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Noontec Zoro headphones review: An audiophile bargain

With excellent build and sound quality for a budget-friendly retail price, the on-ear, closed-back Noontec Zoro headphones earn an enthusiastic recommendation.

Steve Guttenberg

Steve Guttenberg

Ex-movie theater projectionist Steve Guttenberg has also worked as a high-end audio salesman, and as a record producer. Steve currently reviews audio products for CNET and works as a freelance writer for Stereophile.

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The Noontec Zoro headphones are unusual in a number of ways, though some folks will first focus on their styling. The high-gloss finish and smooth headband mimic the look of the Beats by Dr. Dre Solo, but the resemblance ends there. The Zoro headphones don't sound like the Solos -- the Zoros aren't as bass-heavy and have a sweeter treble tonal balance. Putting aside the Beats comparison, most comparably priced headphones are less clear and precise; the Zoros are unusually neutral-sounding for $100 headphones. With excellent build and sound quality for a budget-friendly retail price, the Noontec Zoro headphones earn a recommendation for their on-ear, closed-back design.

Noontec Zoro (Black)

Noontec Zoro headphones

The Good

The <b>Noontec Zoro</b> is an audiophile-oriented on-ear headphone model with a detachable cable and styling that mimics the Beats Solo, but with better sound quality.

The Bad

The Zoro headphones lack an inline remote and microphone, and buyers craving heavy bass may be disappointed by its neutral sound.

The Bottom Line

Bona fide $100 audiophile headphones are rare, but the Noontec Zoros' remarkably clear and balanced sound will wow the cognoscenti.

Design and features

The Zoro headphones' build quality is fair for the money, but no one's going to mistake them for an expensive pair. They fold up for compact storage but as with all hinged headphones in their price class, the plastic and metal hinges are the obvious weak point in the design. If you're rough with headphones, you should probably avoid buying $100 hinged headphones altogether.
Sarah Tew/CNET

Weighing just 5.3 ounces, the Zoros are certainly lightweight and comfortable to wear, but the faux-leather ear cushions put more pressure on the tops of my ears than the bottoms. That pressure detracts from long-term comfort, and the headband shape and the earcups' limited pivot range were also sources of minor irritation. While it's true that everyone's head and ears are shaped differently, I would still rate the Zoros only slightly lower than average for an on-ear design.

The earpads produced a less-than-ideal seal that didn't block much environmental noise, but the upside to that is being able to hear what's going on in your surroundings, and the pads didn't make my ears sweat.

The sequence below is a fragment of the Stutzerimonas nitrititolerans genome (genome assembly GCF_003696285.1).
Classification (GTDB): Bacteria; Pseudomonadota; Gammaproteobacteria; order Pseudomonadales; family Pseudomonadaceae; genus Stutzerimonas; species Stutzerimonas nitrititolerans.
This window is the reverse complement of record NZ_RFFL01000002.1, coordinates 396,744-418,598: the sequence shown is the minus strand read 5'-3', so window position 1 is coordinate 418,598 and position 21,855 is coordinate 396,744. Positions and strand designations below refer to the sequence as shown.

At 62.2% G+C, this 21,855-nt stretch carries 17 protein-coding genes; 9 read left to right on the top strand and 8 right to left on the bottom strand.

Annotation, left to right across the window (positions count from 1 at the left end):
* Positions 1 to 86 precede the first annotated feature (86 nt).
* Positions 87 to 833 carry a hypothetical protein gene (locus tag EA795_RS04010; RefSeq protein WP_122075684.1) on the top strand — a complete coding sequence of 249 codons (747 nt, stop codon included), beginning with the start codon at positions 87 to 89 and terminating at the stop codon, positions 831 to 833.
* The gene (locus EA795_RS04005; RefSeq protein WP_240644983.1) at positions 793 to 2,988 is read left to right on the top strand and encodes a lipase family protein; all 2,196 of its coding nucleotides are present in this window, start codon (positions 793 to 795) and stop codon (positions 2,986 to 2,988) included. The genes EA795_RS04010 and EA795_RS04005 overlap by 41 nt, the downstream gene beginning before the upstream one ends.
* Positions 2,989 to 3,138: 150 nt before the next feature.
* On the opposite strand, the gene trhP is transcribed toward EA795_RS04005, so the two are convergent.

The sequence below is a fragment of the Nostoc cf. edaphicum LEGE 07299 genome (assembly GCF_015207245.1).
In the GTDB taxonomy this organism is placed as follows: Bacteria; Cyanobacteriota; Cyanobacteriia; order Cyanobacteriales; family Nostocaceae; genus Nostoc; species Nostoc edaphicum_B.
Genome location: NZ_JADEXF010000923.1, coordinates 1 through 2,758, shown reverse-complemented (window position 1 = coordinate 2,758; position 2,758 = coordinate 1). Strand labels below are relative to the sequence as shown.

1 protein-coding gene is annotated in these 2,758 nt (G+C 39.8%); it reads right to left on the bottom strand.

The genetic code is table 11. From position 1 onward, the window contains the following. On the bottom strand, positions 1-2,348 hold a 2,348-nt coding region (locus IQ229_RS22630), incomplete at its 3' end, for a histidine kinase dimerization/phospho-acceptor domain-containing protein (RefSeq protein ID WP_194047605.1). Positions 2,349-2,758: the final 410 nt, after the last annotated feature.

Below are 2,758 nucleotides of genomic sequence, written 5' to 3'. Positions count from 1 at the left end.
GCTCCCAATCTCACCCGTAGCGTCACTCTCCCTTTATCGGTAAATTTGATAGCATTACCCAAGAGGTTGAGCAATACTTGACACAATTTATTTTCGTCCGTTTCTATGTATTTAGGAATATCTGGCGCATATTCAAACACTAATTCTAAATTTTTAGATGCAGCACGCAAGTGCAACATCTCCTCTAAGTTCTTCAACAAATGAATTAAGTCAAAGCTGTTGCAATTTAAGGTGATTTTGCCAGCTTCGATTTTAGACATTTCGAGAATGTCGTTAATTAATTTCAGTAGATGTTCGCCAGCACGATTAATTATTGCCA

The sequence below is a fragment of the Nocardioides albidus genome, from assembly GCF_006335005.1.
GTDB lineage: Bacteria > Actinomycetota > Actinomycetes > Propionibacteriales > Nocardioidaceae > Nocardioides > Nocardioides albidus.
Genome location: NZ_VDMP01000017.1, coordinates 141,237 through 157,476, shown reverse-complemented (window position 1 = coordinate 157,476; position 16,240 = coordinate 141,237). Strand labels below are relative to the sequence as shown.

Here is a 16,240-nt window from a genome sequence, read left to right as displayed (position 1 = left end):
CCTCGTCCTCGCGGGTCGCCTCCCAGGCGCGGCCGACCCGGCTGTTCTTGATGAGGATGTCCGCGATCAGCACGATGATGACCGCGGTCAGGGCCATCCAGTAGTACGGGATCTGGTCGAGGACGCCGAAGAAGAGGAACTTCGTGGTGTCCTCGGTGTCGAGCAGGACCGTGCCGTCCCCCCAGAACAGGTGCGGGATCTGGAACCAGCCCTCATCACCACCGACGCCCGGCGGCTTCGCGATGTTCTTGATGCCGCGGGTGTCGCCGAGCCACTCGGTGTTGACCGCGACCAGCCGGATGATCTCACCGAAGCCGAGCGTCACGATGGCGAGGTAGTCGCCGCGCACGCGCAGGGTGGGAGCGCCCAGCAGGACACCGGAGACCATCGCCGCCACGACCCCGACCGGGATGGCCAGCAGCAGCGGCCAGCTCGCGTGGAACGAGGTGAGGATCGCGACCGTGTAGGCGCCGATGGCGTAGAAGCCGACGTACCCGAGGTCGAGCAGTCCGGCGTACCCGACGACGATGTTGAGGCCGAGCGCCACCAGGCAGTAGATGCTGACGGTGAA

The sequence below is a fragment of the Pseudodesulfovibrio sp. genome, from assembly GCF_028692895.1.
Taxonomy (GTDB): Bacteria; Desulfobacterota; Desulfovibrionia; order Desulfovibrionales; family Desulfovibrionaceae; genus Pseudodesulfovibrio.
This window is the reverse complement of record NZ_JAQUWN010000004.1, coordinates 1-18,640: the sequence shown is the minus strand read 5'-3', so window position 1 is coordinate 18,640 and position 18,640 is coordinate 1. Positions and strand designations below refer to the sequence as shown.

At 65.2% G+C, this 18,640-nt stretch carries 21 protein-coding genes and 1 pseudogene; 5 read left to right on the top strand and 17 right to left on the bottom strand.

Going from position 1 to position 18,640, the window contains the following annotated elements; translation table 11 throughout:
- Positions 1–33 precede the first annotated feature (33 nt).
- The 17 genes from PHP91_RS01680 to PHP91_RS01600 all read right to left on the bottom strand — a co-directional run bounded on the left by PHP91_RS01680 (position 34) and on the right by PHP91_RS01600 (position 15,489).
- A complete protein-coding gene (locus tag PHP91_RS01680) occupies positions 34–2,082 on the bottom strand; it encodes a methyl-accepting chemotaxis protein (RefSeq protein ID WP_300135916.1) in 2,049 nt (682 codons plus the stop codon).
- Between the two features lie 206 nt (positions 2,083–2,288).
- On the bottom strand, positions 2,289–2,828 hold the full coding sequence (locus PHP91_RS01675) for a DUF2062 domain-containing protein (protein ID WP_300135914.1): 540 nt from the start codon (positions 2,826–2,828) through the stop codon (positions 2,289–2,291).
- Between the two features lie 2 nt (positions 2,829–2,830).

Sarah Tew/CNET

The Zoros have 40mm drivers and impedance is rated at 16 ohms, making them easy to drive for phones and other portable music players. The user-replaceable headphone cable is resistant to tangles, and plugs into the left earcup. Both ends of the 48-inch-long flat cable are fitted with 3.5mm connectors, but, alas, the Zoros lack a remote and microphone. The headphones fit inside the included soft carrying case.

Sarah Tew/CNET

The Noontec Zoro headphones come with a one-year warranty, and the manufacturer's importer, ERG Distributors in Carteret, N.J., handles all claims. Note that you'll need a proof of purchase to start a warranty claim.

The Zoros sound surprisingly neutral for a $100 pair of headphones, meaning they don't boost some frequencies or roll off others. No, the Zoros tell it like it is, and high-quality recordings sound clear and natural.

Sarah Tew/CNET

To put their sound in context, I compared the Zoros with the new Logitech UE 4000 on-ear headphones ($100). The Zoros play a lot louder at the same volume setting on my iPod Classic, proving the Zoros are much easier to drive. It's also immediately clear that the Zoros are more dynamically alive than the UE 4000s. The latter pair squashes the sound of the bass drum beats that kick off Cat Power's "New York," while the Zoros reproduce the sound of cymbals better and with less fuzz. The UE 4000s also have a softer, less detailed sound, but with greater warmth.

Comparing the Zoro headphones with the Audio-Technica ATH-WS55 on-ear headphones ($99), the WS55s' sound was slightly more open and spacious, so the music seemed to be coming from a little farther away. Carter Burwell's orchestral score for "Fargo" sounds more immediate and detailed over the Zoros, while the WS55s flaunt softer and sweet treble with a more tightly defined low end.

Still, the Zoro bass is powerful, but never overblown or lumpy. Rocking out to The Dead Weather's "Sea of Cowards" proved the Zoros like loud music, no problem. In short, the Noontec Zoro and Audio-Technica ATH-WS55 headphones sound different, so there's no clear winner.

The Noontec Zoros' sound is, above all, balanced. Nothing about the sound stands out or starts to annoy over time. It's that quality that should make these headphones attractive to budget-minded audiophile buyers.

The lack of phone controls and mic may put off some buyers, and comfort issues may be a concern, but that's always a very subjective call. The chief sonic strengths of the Noontec Zoro headphones are their clarity and natural sound balance. I have yet to hear a pair of headphones that would please everyone, and $100 headphones are even less likely to do so. Regardless, I think these are among the best $100 on-ear headphones you can buy.

Noontec Zoro (Black)

Noontec Zoro headphones

Score Breakdown

Design 8Features 6Performance 8Value 9
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